“Thank you,” she breathed and she grabbed the chair and spun it around, at the same time waving her heady scent in his direction. “You are too kind.”
“One is never too kind,” he smiled, “Kind enough usually suffices.”
“Then I will thank you just enough, kind sir!” she laughed.
Twinkle sat with her back to the window, once again presenting her profile to Harry. It was colder in the window seats on this side because of the doors continually being opened, so Harry noticed she kept her coat on.
He decided he needed an excuse to stay longer, it was about quarter to 12, normally too early for lunch. The tea-shop didn’t have much in the way of a lunch menu but they did serve soup and a roll. Leaving his coat and book to reserve his comfortable place, he went up to the counter to put in and pay for his order. By the time he returned the four girls were sitting down and enjoying their cake and hot drinks. It was dry outside but a raw Northerly wind was blowing, one so lazy it wouldn’t go round anyone, just right through you, so Harry was pleased when the soup arrived, a spicy mulligatawny.
Twinkle caught the aroma of the soup as it was carried to Harry’s table. She watched it being delivered and saw Harry break his hunk of bread, dunk it and observed Harry chew off the hot wet end. As he looked up their eyes met and Harry smiled.
“That smells delicious, does it taste as good as it smells?” Twinkle asked.
“I might try that next time.”
“If it’s as cold out as it is today, you’ll appreciate it.”
“I probably will.”
By now the conversation between the other three girls had stopped and they were now all looking at Harry.
“Ladies,” he said, nodding to them, then focussed his attention to dunking and eating his bread and soup. It seemed a long while but it was probably only a few seconds before their conversation started up again and Harry felt able to lift his eyes momentarily once in a while and take in snippets of conversation. By that means he discovered that his Twinkle was actually christened someone else’s Valerie.
It was another week before Harry met Valerie again. It was a Wednesday morning and she was already there when he arrived at 11. She was not with her usual group of friends, sitting by the window in the corner, nor was she alone. A little girl aged he guessed between 2 and 3 was with her, eating a fruit scone with jam.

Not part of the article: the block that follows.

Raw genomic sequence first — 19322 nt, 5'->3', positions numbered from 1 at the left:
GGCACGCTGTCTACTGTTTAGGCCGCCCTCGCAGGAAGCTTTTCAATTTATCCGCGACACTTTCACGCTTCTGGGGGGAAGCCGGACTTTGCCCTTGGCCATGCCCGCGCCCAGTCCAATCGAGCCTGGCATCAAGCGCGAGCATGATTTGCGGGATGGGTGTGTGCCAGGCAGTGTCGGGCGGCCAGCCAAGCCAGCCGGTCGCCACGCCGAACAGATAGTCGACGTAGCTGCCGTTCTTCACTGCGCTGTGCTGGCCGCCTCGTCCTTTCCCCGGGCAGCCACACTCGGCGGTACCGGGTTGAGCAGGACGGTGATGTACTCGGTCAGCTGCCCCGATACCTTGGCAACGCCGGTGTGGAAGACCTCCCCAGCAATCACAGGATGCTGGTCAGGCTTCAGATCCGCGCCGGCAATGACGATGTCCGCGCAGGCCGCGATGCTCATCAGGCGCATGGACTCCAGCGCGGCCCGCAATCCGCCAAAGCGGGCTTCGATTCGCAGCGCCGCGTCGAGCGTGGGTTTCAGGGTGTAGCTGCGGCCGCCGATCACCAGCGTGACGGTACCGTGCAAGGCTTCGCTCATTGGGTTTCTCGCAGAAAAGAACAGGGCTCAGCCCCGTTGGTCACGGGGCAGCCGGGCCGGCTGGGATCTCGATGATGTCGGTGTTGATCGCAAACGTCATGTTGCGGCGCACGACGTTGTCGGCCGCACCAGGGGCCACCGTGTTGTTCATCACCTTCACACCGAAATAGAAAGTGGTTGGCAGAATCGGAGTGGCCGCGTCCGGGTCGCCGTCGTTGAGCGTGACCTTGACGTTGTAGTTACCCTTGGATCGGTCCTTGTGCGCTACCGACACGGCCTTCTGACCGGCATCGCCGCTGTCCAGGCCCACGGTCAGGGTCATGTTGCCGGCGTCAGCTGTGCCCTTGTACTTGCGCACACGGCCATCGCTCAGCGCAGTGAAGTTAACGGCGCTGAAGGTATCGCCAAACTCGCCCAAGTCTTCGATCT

Harry smiled at both as he came in. Twinkle smiled back. By the time he had collected his usual pot of breakfast tea and ordered his toasted tea-cake, he was struggling to find anywhere to sit. There had been a spare table in the window when he first came in but a group had sat there in the meantime. Twinkle waved to him and called out that he could sit at their table. He smiled thanks and sat opposite Twinkle and next to the little girl.
The little blond-haired girl grinned at him as he sat down, her cute plump face smeared with raspberry jam.
“Who you?” the little girl asked.
“Harry.” Harry replied.
“What you doin’?” she asked.
“I’m sitting here waiting for my tea to brew.” Harry answered.
“My tea,” he reiterated, adding “and I’ve got a toasted tea-cake coming.”
“It’s just like your scone, only it will be be warm and I will just have butter with it, no jam.”
“Oh,” she said, stuffing another nubbin of sultana-spotted scone in her mouth.
“Are you enjoying that?” Harry thought it was about time he started asking questions.
“Mmmmm,” came the muffled reply.
Harry looked up at Twinkle, she was smiling at the pair of them.
“Cute kid,” he said.
“Yes, she’s my granddaughter, Victoria.” Valerie said “Do you have any children of your own?”
“No,” Harry said sadly. “I married too young and in some ways it was fortunate that it didn’t last long enough to have any children. How many have you got?”
“Two,” she smiled, “My son Alan who is single and in the Navy, and my daughter Sophia who is Victoria’s mother.” Suddenly she looked sad and continued very quietly, “Sophia’s husband was killed in Afghanistan last month and is taking it all rather badly.”
“Sorry to hear that.” Harry was sympathetic but wasn’t sure what to say in this situation. Just then the waitress saved him by bringing his toasted tea-cake. “Thank you,” he said to her.
“Wha’s that?” enquired Victoria when his tea-cake arrived.
Harry saw that she had demolished her scone into mainly a residue of crumbs.
“It’s my toasted tea-cake. Do you want to try a small piece?”
She nodded, “OK.”
Harry spread some butter on one of his tea-cakes and cut off a slice. He put the slice on her plate, “Careful, it might be hot.”
The girl picked it up and her grandmother said, “Victoria, what do you say to the nice gentleman?”
“Than-kyou!” with a big grin, showing large gaps between her white baby teeth, and started chewing the morsel.
“Is that nice?” asked Twinkle.
“Mmmmm,” came Victoria’s muffled reply.
“I think she likes it,” Harry said before taking a bite from his own, “Mmmm, yes this is nice!”
Then Harry and Victoria put their heads together and both said “Mmmm!” at the same time.
Twinkle laughed at the pair of them.
It wasn’t long before Victoria begged a slice from Harry’s second half of his tea-cake. Harry looked up at Valerie, who nodded her approval, so he cut off another buttery slice for her.